When you’ve practiced the moves, you can go on to the choreographies/dances. They’re done in one go, really more like an exercise video than a step-by-step choreography instruction. I haven’t tried all of them, but even the easiest one will leave you with a nice feeling in your obliques. The DVD is set up so that you can click on a choreography and it will show you the moves you should have studied before dancing it. If you click on one of those chapters and do it, it returns you to the screen of that particular choreography.

Shamira is not the most athletic dancer. (She’s clearly toned, but doesn’t move in a super-muscular way.) But she’s definitely one of the most graceful you’ll see. In a way, the real value of this video is in her hand and arm work. It isn’t always spelled out, but once you get the basic moves, try and pay attention to what she does with her arms. My personal opinion is that much of the soul of the dance is in the graceful hands and arms, and Shamira is a wonderful model for this. Even if you know many of the basic moves, putting them together into graceful combinations is where the magic is.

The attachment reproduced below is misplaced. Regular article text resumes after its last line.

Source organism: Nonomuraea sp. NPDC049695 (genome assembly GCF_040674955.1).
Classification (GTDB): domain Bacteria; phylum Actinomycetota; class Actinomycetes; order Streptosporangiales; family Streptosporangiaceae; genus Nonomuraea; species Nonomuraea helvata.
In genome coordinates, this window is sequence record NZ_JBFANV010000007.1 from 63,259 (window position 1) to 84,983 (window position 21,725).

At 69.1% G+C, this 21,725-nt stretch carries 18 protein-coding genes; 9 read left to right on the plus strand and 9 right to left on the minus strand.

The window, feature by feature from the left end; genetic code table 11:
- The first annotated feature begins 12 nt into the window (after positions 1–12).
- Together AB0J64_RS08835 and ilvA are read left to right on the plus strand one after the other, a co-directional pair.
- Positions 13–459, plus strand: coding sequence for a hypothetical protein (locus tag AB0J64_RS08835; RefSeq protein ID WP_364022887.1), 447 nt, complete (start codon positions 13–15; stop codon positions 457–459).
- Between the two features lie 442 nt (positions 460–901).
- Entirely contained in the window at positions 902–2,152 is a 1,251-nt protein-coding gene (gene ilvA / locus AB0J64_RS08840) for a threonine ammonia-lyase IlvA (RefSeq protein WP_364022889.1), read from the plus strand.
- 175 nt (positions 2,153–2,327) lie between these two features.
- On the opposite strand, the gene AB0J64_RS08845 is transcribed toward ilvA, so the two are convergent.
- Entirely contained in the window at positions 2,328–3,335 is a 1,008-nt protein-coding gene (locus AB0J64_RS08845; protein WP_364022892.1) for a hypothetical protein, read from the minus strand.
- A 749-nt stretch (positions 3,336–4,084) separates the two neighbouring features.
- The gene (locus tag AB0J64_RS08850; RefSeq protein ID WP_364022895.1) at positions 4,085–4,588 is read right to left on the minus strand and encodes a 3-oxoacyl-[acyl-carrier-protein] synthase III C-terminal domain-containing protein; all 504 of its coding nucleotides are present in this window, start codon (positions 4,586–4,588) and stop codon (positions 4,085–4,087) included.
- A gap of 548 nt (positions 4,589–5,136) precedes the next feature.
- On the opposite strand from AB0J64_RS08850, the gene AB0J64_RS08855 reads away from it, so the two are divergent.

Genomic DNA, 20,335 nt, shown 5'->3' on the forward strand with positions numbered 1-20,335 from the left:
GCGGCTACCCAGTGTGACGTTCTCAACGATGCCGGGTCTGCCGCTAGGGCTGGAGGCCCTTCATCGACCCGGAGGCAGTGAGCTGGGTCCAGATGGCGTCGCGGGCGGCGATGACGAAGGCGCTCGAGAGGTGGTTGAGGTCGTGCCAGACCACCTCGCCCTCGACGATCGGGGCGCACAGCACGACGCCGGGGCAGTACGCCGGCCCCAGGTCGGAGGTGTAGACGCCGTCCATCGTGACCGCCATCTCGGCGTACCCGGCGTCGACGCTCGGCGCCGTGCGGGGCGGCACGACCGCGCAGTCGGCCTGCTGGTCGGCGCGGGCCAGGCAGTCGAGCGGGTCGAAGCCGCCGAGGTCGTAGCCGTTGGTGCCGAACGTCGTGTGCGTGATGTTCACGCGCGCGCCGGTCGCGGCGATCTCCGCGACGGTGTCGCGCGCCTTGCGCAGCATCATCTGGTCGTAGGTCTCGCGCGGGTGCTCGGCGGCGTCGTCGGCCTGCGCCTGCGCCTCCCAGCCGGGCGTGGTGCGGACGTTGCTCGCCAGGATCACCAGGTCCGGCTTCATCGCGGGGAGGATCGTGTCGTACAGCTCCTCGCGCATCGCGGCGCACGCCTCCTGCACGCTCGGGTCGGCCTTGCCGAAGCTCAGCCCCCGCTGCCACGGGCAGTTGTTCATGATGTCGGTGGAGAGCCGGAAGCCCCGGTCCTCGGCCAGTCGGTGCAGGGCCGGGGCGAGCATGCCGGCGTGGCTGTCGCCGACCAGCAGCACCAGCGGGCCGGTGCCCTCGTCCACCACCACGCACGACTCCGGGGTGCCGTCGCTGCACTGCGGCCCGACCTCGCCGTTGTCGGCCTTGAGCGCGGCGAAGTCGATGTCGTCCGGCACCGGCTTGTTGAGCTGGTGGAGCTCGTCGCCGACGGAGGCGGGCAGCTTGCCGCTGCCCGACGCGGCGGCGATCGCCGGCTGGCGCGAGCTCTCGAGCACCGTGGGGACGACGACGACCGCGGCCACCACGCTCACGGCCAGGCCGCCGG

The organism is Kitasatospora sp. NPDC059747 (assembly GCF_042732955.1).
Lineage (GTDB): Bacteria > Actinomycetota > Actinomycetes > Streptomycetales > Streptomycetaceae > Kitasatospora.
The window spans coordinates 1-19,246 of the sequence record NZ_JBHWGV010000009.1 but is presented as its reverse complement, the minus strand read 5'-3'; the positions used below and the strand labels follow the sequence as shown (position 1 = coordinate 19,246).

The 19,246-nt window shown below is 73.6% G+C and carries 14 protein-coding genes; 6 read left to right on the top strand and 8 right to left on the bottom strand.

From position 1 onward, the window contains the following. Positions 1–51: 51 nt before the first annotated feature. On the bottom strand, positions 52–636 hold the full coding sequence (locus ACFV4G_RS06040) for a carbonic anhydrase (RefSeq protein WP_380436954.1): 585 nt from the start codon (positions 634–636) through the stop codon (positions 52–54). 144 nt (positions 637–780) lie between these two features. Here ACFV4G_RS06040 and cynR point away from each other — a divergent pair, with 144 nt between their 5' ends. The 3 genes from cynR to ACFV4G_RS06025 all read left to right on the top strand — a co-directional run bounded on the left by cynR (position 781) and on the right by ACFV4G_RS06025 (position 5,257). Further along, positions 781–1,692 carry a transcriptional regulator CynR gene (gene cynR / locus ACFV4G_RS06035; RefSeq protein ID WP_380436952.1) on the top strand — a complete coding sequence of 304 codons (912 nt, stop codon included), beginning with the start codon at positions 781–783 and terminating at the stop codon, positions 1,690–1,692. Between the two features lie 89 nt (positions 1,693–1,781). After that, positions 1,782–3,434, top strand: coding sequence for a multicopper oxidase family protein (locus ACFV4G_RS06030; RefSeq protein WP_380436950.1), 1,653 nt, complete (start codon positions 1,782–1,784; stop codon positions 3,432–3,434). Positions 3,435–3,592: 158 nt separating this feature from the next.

Review: Gerson Kuhr’s Core Training for Belly Dancers

I wasn’t sure at first whether to buy Core Training for Belly Dancers. I wondered whether the exercises were all that different than the usual ab work, and if one actually winds up using it frequently enough to make it worth paying $30 for a twelve-minute workout.